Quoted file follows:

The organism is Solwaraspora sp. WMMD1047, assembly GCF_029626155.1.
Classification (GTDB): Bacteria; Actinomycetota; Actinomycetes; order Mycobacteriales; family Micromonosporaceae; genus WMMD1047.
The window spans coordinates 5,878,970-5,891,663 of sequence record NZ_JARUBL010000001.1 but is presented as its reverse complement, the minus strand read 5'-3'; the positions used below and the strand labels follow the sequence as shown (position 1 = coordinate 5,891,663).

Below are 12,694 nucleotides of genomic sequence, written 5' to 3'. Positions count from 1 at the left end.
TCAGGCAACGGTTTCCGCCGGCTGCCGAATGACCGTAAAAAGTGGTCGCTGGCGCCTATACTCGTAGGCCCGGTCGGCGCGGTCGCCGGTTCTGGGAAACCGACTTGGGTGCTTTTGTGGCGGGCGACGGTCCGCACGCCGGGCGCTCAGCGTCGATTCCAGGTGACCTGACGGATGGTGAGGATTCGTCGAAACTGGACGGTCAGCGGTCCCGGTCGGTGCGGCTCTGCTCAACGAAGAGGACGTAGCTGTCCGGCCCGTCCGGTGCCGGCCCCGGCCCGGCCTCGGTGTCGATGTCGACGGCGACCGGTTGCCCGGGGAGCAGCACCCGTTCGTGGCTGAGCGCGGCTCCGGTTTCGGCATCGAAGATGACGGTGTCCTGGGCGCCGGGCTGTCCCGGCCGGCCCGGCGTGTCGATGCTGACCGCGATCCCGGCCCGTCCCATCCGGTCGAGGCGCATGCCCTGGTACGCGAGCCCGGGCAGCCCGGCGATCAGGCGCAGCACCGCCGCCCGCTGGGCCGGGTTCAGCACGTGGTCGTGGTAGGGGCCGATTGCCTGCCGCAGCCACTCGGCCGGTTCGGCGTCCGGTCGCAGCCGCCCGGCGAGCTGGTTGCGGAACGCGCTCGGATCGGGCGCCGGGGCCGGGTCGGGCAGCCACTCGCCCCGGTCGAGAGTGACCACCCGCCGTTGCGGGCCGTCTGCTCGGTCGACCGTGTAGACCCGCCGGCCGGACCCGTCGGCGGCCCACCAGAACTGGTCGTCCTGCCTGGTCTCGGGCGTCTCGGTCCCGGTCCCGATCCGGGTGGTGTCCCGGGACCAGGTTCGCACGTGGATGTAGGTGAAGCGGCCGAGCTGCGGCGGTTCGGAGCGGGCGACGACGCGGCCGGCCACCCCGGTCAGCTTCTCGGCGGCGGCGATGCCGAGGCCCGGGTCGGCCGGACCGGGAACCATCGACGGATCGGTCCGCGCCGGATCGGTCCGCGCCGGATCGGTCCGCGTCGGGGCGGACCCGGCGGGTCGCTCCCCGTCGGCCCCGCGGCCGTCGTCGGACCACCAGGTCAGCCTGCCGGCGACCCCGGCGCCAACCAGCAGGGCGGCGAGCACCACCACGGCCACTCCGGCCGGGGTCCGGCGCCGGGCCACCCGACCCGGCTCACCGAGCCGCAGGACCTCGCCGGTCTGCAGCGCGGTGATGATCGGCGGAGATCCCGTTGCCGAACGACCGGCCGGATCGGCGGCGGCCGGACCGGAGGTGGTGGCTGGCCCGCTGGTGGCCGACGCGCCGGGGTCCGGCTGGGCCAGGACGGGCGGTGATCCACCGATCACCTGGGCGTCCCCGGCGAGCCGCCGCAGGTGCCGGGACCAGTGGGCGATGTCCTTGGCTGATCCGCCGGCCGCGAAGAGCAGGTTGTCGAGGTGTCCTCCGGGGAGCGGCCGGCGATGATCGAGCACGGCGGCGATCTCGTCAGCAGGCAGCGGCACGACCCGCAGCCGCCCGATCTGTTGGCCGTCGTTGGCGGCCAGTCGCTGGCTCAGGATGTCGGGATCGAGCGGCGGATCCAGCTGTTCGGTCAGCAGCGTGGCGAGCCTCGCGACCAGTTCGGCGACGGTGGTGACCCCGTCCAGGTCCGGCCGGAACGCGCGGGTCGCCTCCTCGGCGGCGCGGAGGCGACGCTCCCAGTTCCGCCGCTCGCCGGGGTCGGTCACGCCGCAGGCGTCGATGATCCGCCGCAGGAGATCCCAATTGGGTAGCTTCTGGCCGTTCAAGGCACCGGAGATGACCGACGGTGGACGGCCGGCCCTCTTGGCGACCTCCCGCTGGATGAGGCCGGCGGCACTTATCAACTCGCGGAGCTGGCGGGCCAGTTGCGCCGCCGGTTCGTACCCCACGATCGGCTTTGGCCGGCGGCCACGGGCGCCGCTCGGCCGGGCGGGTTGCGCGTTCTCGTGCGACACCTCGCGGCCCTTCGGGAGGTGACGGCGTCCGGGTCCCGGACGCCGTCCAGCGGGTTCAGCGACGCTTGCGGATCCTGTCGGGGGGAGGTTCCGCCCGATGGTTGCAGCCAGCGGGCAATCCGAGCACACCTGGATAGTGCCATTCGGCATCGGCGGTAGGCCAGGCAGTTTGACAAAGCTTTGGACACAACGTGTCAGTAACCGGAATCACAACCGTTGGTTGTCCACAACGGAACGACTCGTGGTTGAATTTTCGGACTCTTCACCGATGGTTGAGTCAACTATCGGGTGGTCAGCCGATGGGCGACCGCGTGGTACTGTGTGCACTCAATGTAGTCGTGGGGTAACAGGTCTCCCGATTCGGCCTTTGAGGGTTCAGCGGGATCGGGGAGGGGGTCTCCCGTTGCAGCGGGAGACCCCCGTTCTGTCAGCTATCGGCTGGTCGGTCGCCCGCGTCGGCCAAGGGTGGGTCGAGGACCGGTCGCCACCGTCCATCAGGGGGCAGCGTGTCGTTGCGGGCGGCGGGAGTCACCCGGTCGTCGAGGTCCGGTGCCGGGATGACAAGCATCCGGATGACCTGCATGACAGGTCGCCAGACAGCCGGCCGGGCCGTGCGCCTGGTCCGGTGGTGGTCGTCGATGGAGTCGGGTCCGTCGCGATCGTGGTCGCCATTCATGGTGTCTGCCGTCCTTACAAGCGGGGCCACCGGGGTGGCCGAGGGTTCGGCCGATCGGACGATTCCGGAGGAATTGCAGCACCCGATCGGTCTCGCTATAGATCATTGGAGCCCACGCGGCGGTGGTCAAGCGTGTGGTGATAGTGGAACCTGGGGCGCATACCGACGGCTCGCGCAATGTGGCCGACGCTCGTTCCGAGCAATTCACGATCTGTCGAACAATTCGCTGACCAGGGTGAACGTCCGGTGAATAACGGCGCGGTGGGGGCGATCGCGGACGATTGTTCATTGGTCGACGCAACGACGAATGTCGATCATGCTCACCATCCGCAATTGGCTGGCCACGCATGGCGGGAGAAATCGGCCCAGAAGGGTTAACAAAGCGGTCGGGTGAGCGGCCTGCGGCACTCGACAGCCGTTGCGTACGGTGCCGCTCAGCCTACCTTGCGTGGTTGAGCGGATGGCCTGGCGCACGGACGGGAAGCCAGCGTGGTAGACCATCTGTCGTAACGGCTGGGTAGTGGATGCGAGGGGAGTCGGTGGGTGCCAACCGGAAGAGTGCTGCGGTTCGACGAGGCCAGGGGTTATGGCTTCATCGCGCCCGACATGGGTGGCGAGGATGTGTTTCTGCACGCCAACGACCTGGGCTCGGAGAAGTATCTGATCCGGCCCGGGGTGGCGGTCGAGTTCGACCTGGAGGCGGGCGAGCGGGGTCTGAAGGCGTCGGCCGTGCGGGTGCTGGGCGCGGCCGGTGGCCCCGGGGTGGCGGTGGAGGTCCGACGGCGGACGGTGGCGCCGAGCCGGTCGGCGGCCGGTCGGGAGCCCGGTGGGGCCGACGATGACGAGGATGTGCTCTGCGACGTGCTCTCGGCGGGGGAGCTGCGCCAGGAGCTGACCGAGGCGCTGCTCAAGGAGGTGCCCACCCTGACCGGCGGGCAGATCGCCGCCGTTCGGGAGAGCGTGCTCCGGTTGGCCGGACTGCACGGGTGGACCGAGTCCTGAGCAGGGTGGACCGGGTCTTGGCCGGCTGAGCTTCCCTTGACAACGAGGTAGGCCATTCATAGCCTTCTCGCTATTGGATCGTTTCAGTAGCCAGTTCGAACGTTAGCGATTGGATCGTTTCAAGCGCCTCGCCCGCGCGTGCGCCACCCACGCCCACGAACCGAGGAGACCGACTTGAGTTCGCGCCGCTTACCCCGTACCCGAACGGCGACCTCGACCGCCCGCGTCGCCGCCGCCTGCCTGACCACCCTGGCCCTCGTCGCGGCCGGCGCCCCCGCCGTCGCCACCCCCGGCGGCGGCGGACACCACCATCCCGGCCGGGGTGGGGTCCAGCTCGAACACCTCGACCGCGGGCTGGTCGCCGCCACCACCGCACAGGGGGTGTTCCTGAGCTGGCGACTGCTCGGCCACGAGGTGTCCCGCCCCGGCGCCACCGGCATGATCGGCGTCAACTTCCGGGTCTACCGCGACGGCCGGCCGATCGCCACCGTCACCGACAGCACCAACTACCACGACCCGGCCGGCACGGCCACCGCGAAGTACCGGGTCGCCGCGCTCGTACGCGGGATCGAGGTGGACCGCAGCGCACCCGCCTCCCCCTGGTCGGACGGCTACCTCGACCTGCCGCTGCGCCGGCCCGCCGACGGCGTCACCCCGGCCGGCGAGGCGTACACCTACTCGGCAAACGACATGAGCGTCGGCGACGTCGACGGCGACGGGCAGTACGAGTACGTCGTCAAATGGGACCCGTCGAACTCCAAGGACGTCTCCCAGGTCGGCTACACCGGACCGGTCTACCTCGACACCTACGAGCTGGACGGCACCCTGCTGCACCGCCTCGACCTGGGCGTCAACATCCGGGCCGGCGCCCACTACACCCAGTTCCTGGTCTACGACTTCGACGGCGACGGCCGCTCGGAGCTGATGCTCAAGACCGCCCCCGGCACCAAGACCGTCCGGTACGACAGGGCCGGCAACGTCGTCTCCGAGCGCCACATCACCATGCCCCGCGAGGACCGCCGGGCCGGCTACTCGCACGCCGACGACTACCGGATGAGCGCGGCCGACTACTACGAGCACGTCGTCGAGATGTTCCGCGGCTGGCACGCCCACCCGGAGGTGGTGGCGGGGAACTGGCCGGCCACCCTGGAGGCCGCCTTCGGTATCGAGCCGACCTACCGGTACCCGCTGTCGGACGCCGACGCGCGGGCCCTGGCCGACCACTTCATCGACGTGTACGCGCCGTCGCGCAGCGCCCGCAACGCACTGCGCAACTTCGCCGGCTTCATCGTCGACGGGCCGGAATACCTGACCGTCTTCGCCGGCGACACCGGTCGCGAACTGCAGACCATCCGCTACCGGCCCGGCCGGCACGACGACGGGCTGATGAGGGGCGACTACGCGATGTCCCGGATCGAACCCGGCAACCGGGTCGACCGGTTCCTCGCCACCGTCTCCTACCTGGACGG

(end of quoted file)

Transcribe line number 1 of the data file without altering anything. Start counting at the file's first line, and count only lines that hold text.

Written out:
The organism is Solwaraspora sp. WMMD1047, assembly GCF_029626155.1.